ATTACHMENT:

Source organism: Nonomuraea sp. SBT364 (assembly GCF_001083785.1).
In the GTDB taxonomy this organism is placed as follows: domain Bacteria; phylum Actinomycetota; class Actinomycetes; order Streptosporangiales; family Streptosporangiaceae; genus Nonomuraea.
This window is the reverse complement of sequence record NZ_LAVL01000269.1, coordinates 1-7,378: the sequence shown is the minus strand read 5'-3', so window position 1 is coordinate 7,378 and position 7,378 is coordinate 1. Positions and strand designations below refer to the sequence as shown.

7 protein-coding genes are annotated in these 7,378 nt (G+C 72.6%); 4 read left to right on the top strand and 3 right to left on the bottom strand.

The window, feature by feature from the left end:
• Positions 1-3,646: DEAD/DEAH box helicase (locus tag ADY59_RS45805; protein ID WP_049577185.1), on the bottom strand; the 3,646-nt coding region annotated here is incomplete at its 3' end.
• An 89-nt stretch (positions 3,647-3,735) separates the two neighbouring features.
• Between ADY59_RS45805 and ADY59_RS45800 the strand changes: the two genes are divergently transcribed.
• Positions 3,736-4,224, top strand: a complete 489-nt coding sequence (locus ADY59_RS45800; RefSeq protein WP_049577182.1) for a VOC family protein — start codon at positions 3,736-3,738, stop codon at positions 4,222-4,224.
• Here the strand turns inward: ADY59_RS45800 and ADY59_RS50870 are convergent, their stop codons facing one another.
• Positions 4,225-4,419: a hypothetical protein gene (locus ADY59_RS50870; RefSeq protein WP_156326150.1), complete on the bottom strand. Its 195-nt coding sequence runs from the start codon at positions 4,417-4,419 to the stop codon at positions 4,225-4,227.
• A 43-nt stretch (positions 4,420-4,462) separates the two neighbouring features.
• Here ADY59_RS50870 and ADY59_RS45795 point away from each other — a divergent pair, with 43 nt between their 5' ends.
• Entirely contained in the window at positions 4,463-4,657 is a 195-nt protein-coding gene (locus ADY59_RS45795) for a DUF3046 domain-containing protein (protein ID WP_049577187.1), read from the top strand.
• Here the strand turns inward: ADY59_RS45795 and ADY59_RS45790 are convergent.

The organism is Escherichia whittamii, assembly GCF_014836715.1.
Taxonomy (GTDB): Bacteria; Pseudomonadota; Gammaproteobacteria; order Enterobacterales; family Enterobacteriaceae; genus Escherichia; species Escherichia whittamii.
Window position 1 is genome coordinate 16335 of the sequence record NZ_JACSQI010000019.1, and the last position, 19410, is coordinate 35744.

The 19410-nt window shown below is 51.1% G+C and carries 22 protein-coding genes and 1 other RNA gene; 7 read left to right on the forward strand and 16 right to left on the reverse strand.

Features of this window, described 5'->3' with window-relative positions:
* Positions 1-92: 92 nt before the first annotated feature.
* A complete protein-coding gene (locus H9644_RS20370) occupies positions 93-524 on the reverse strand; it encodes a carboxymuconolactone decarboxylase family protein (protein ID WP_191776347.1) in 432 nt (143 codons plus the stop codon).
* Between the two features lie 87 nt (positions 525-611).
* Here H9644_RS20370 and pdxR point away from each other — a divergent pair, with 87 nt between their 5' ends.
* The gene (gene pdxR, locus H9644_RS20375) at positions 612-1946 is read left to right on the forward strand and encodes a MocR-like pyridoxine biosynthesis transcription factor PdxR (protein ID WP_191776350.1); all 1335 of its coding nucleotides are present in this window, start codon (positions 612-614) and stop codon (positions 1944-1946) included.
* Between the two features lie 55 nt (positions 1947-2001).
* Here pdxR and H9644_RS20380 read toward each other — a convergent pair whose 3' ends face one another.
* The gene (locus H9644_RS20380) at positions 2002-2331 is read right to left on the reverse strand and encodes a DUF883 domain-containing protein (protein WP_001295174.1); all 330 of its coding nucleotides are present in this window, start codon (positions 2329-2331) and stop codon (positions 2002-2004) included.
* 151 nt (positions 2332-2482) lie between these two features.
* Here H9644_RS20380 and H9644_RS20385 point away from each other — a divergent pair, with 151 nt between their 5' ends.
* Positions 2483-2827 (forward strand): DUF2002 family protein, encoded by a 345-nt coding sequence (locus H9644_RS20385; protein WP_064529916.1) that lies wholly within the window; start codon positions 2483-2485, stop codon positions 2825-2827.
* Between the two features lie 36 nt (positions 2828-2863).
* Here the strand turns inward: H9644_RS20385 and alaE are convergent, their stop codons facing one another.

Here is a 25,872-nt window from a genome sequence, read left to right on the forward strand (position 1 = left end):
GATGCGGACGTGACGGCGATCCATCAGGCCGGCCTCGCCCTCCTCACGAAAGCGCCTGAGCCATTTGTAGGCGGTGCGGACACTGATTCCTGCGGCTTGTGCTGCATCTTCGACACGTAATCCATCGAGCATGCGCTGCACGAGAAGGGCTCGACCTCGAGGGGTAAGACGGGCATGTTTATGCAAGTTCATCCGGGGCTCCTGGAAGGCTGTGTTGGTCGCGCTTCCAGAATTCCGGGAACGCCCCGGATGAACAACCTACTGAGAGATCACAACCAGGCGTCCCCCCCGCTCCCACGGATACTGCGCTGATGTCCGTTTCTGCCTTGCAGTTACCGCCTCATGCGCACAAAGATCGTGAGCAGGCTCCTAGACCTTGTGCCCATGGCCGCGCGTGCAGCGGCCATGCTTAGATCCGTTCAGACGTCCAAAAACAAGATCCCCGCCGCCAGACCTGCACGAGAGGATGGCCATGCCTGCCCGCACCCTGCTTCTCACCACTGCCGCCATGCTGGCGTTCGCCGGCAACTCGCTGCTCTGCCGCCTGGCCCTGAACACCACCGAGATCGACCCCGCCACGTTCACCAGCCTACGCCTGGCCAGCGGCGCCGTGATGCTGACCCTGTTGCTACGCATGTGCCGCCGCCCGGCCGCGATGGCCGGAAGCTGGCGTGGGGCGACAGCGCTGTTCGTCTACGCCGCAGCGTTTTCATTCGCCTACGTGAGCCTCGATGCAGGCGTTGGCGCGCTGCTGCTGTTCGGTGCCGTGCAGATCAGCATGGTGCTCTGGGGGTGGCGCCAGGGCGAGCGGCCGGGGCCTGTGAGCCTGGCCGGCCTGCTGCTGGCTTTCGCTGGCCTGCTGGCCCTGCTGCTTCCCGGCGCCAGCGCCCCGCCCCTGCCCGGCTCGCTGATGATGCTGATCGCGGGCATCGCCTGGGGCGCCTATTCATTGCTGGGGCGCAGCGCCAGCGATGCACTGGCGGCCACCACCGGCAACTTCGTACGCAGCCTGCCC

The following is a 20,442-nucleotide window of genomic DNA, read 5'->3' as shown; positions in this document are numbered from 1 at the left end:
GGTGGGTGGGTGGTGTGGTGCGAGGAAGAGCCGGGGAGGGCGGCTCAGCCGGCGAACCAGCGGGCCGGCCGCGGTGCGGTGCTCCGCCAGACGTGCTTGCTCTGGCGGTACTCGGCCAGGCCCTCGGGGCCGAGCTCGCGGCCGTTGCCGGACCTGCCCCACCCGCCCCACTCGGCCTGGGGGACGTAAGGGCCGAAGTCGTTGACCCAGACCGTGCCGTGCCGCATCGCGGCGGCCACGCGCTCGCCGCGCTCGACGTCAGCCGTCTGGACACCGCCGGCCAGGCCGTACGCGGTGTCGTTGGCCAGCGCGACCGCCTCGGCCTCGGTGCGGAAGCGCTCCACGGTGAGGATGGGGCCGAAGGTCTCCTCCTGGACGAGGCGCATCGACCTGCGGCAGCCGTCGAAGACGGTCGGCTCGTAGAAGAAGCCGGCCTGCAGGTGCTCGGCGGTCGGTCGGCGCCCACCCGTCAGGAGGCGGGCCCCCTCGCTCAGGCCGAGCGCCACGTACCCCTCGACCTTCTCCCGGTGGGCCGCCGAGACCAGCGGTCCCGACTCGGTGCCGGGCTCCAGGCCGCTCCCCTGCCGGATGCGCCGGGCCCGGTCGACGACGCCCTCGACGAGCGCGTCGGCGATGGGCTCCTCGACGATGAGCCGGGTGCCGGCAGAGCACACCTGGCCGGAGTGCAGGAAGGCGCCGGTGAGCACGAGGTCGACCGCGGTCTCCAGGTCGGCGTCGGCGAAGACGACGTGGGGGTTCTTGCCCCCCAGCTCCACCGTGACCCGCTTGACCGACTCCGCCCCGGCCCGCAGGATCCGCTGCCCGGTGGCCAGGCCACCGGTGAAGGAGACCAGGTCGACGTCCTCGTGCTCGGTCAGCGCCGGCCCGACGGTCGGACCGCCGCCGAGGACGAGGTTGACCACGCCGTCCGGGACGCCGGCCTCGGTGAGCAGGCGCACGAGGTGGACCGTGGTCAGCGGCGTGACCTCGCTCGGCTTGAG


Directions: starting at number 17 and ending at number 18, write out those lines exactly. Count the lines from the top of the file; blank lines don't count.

Taxonomy (GTDB): Bacteria; Pseudomonadota; Gammaproteobacteria; order Enterobacterales; family Enterobacteriaceae; genus Escherichia; species Escherichia whittamii.
Window position 1 is genome coordinate 16335 of the sequence record NZ_JACSQI010000019.1, and the last position, 19410, is coordinate 35744.